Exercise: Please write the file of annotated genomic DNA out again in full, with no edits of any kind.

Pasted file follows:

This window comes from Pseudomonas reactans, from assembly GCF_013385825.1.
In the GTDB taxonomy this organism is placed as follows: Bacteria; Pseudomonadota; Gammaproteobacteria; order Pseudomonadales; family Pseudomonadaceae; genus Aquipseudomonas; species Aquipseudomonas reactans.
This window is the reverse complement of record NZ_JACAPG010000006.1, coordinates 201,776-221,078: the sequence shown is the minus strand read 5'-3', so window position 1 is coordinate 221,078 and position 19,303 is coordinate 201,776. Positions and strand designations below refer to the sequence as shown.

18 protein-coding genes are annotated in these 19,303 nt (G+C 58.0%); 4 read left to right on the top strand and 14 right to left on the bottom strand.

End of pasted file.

This window comes from Pseudomonas reactans, from assembly GCF_013385825.1.
In the GTDB taxonomy this organism is placed as follows: Bacteria; Pseudomonadota; Gammaproteobacteria; order Pseudomonadales; family Pseudomonadaceae; genus Aquipseudomonas; species Aquipseudomonas reactans.
This window is the reverse complement of record NZ_JACAPG010000006.1, coordinates 201,776-221,078: the sequence shown is the minus strand read 5'-3', so window position 1 is coordinate 221,078 and position 19,303 is coordinate 201,776. Positions and strand designations below refer to the sequence as shown.

18 protein-coding genes are annotated in these 19,303 nt (G+C 58.0%); 4 read left to right on the top strand and 14 right to left on the bottom strand.